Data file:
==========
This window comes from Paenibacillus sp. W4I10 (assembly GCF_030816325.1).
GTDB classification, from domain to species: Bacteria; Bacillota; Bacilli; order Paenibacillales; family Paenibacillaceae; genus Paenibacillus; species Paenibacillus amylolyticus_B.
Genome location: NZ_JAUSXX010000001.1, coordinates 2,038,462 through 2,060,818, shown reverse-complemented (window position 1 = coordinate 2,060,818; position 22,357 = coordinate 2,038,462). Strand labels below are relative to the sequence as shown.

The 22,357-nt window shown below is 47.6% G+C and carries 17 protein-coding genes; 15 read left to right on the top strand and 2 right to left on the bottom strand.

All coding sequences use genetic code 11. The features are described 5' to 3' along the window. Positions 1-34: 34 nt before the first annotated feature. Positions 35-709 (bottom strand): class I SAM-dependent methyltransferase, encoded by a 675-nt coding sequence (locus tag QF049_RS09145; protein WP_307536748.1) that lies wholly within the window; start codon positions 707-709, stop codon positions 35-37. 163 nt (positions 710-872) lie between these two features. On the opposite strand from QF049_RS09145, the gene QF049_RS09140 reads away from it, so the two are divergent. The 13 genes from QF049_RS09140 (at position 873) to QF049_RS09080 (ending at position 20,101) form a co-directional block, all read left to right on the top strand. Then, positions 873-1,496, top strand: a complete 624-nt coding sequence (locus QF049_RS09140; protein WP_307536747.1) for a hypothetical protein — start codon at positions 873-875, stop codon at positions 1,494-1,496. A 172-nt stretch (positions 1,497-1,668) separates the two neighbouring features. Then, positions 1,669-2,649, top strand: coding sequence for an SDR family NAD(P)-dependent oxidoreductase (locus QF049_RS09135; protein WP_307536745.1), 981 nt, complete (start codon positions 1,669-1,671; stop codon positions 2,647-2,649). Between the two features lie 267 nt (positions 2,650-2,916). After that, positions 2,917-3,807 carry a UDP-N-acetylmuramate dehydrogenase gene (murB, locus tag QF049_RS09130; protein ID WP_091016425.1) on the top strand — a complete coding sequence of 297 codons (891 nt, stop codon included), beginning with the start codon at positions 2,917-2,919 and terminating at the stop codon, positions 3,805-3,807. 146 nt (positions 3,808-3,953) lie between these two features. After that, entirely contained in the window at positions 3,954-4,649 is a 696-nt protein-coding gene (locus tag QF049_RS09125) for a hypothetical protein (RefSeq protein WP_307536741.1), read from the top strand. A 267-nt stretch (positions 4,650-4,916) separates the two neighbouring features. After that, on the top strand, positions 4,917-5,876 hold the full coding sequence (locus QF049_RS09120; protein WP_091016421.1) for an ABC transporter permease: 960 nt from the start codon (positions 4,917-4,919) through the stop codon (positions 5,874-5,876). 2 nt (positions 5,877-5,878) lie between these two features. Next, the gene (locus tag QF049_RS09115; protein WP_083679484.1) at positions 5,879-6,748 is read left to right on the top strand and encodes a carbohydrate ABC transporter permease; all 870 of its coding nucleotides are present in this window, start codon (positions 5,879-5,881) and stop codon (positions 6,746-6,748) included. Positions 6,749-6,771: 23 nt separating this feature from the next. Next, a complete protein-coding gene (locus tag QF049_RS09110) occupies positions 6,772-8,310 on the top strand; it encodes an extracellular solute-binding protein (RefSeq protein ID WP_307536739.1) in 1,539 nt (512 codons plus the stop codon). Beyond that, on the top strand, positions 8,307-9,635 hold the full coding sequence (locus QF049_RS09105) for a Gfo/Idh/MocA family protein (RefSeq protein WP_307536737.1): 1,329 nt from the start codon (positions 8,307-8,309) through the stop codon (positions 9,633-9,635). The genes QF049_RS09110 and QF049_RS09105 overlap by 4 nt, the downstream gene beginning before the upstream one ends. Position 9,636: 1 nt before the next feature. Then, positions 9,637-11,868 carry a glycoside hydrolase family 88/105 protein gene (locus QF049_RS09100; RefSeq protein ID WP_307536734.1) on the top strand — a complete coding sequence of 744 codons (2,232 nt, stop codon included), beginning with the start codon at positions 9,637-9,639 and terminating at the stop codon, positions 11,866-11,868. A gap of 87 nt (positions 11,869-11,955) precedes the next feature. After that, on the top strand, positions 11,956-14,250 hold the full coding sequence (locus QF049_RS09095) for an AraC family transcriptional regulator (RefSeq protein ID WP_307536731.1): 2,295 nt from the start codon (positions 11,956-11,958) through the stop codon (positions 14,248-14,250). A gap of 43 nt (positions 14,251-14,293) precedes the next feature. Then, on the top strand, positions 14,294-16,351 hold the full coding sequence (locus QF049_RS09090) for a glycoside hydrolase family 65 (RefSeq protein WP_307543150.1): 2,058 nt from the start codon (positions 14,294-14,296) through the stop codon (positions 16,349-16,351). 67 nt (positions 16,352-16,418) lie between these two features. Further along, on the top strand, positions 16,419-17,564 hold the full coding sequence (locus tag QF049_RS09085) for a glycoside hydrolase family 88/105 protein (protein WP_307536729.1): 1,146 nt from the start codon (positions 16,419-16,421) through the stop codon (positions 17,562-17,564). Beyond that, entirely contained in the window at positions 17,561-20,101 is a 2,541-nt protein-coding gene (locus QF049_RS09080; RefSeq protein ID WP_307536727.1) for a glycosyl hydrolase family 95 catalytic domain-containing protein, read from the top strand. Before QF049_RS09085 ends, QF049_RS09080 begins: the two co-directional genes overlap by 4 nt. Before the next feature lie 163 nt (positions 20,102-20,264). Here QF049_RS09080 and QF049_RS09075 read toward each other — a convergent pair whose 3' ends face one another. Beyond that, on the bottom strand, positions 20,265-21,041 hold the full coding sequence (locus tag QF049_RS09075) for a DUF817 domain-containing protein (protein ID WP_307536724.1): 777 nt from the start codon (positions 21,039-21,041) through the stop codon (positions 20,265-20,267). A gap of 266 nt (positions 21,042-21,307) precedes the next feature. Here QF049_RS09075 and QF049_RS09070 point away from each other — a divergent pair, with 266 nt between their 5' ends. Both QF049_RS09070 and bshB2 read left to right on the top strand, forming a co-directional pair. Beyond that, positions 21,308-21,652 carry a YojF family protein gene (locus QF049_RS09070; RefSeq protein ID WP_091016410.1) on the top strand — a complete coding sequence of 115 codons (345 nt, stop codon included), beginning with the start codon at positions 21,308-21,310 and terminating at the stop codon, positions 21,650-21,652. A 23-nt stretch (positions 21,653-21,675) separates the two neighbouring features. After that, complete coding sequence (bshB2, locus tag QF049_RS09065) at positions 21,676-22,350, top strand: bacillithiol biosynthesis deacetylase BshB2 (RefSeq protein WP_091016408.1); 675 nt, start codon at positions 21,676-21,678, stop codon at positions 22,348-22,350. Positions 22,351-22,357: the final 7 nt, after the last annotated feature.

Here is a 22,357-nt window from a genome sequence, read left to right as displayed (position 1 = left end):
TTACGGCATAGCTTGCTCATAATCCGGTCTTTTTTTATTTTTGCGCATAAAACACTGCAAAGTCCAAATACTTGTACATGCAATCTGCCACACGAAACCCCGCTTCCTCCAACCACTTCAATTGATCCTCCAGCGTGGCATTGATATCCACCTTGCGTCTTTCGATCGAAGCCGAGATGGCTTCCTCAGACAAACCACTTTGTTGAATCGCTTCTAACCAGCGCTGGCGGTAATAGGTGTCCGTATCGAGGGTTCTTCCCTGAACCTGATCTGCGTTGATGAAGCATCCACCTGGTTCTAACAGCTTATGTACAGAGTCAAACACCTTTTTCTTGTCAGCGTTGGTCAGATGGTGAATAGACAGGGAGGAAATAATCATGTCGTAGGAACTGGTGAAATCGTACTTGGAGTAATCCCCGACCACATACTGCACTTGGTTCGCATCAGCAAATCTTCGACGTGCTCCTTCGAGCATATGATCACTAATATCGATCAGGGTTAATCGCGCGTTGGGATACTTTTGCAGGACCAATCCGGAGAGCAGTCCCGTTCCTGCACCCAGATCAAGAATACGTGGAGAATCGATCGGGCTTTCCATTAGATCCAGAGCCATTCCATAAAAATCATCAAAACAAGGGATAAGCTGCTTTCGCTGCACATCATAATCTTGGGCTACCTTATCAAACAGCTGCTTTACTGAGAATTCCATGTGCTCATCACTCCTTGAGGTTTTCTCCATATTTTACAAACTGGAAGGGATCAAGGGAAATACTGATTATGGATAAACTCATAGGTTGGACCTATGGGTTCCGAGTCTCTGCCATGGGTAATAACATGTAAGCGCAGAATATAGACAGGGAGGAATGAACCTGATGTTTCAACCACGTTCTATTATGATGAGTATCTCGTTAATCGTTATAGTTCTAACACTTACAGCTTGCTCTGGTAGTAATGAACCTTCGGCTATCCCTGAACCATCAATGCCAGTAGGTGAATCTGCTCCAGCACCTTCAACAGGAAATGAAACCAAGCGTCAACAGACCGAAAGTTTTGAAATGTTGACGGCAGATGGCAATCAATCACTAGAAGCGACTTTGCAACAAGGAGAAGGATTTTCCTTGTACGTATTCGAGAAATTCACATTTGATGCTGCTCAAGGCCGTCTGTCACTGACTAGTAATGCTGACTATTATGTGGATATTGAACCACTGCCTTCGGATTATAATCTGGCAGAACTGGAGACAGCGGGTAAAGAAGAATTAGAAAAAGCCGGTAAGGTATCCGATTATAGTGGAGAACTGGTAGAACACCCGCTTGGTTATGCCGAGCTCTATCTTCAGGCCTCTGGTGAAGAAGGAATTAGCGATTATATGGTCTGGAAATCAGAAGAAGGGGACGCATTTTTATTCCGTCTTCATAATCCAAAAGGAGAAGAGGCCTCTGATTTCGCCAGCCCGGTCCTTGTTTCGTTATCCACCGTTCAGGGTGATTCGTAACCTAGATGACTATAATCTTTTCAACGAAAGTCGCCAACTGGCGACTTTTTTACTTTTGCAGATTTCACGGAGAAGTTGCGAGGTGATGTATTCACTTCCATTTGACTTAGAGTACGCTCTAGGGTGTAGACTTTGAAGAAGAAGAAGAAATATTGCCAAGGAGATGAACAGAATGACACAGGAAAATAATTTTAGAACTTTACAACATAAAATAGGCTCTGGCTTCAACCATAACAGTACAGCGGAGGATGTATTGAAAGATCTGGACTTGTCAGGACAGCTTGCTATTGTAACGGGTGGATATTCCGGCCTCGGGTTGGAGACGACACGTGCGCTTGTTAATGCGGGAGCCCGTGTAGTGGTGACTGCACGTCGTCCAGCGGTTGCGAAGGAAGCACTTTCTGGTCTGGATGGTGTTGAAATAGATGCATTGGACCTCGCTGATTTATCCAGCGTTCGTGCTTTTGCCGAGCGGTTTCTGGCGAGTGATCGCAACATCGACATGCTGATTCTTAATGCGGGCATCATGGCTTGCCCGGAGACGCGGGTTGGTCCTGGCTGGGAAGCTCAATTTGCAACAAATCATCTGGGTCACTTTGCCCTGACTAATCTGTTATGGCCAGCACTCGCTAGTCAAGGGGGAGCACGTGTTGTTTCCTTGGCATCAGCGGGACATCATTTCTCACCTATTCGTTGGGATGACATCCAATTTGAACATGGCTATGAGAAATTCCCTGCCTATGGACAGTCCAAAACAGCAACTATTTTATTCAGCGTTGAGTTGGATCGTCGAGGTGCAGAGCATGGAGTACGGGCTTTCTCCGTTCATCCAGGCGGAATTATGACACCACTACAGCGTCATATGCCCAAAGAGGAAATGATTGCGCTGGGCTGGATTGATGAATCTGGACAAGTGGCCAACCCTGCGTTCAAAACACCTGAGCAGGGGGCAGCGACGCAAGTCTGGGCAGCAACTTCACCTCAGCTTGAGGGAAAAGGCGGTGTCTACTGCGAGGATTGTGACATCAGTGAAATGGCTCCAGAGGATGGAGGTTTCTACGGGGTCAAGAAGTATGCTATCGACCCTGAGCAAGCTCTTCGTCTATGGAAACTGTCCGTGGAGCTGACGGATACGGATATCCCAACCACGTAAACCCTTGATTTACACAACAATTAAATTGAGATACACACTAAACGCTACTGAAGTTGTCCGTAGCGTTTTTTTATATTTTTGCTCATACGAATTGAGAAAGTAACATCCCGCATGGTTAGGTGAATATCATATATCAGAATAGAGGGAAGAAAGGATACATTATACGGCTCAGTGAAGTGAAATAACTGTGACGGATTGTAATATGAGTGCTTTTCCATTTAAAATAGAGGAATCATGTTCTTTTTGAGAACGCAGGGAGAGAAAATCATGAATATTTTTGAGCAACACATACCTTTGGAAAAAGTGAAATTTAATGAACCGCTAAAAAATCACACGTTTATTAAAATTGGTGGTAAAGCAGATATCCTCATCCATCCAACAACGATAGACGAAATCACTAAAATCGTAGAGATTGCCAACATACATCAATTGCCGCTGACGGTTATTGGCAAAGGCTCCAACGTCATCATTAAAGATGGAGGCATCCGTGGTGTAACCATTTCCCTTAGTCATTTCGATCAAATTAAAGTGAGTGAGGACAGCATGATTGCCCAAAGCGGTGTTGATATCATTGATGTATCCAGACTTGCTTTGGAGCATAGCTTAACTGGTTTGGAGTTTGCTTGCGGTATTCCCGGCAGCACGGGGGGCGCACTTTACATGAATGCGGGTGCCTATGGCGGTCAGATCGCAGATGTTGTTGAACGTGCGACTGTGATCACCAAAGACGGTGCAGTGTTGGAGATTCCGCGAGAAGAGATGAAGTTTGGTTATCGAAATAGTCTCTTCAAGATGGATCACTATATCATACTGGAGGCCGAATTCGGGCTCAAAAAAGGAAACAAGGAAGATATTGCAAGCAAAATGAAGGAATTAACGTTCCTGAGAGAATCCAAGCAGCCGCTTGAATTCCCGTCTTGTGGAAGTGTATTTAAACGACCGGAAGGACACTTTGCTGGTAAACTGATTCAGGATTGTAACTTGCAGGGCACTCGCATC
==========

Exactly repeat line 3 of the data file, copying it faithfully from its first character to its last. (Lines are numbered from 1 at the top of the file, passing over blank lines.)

Genome location: NZ_JAUSXX010000001.1, coordinates 2,038,462 through 2,060,818, shown reverse-complemented (window position 1 = coordinate 2,060,818; position 22,357 = coordinate 2,038,462). Strand labels below are relative to the sequence as shown.